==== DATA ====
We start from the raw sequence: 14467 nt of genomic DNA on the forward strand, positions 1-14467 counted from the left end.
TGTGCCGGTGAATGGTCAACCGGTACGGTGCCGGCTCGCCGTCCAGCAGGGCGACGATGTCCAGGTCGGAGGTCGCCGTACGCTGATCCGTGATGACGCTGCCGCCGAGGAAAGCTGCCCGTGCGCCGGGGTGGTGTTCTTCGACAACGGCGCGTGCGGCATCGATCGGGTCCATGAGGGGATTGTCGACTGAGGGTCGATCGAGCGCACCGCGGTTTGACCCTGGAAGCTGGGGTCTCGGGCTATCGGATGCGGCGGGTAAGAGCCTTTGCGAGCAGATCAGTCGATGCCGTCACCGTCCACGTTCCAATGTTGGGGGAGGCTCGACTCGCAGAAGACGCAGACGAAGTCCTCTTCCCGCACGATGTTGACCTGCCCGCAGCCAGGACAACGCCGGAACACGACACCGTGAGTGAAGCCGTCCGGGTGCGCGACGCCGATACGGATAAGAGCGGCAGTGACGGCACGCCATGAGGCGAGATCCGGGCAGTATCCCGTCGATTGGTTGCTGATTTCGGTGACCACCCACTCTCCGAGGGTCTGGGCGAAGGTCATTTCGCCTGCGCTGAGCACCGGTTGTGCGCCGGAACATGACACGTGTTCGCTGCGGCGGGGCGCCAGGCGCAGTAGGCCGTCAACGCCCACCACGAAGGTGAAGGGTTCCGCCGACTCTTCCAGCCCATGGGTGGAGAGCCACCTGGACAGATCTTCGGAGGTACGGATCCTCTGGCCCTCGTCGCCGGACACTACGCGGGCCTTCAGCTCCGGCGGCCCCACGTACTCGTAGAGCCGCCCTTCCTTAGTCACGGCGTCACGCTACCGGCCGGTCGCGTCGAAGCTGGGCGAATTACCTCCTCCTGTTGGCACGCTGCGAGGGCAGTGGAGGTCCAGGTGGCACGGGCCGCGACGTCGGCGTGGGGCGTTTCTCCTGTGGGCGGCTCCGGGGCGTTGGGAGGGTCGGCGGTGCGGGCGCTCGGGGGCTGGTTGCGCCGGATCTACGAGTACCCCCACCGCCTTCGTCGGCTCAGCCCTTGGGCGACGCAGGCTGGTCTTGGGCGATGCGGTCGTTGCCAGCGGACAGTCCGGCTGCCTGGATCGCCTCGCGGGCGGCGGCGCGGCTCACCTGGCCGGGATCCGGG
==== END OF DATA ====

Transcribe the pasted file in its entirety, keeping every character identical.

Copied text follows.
We start from the raw sequence: 14467 nt of genomic DNA on the forward strand, positions 1-14467 counted from the left end.
TGTGCCGGTGAATGGTCAACCGGTACGGTGCCGGCTCGCCGTCCAGCAGGGCGACGATGTCCAGGTCGGAGGTCGCCGTACGCTGATCCGTGATGACGCTGCCGCCGAGGAAAGCTGCCCGTGCGCCGGGGTGGTGTTCTTCGACAACGGCGCGTGCGGCATCGATCGGGTCCATGAGGGGATTGTCGACTGAGGGTCGATCGAGCGCACCGCGGTTTGACCCTGGAAGCTGGGGTCTCGGGCTATCGGATGCGGCGGGTAAGAGCCTTTGCGAGCAGATCAGTCGATGCCGTCACCGTCCACGTTCCAATGTTGGGGGAGGCTCGACTCGCAGAAGACGCAGACGAAGTCCTCTTCCCGCACGATGTTGACCTGCCCGCAGCCAGGACAACGCCGGAACACGACACCGTGAGTGAAGCCGTCCGGGTGCGCGACGCCGATACGGATAAGAGCGGCAGTGACGGCACGCCATGAGGCGAGATCCGGGCAGTATCCCGTCGATTGGTTGCTGATTTCGGTGACCACCCACTCTCCGAGGGTCTGGGCGAAGGTCATTTCGCCTGCGCTGAGCACCGGTTGTGCGCCGGAACATGACACGTGTTCGCTGCGGCGGGGCGCCAGGCGCAGTAGGCCGTCAACGCCCACCACGAAGGTGAAGGGTTCCGCCGACTCTTCCAGCCCATGGGTGGAGAGCCACCTGGACAGATCTTCGGAGGTACGGATCCTCTGGCCCTCGTCGCCGGACACTACGCGGGCCTTCAGCTCCGGCGGCCCCACGTACTCGTAGAGCCGCCCTTCCTTAGTCACGGCGTCACGCTACCGGCCGGTCGCGTCGAAGCTGGGCGAATTACCTCCTCCTGTTGGCACGCTGCGAGGGCAGTGGAGGTCCAGGTGGCACGGGCCGCGACGTCGGCGTGGGGCGTTTCTCCTGTGGGCGGCTCCGGGGCGTTGGGAGGGTCGGCGGTGCGGGCGCTCGGGGGCTGGTTGCGCCGGATCTACGAGTACCCCCACCGCCTTCGTCGGCTCAGCCCTTGGGCGACGCAGGCTGGTCTTGGGCGATGCGGTCGTTGCCAGCGGACAGTCCGGCTGCCTGGATCGCCTCGCGGGCGGCGGCGCGGCTCACCTGGCCGGGATCCGGG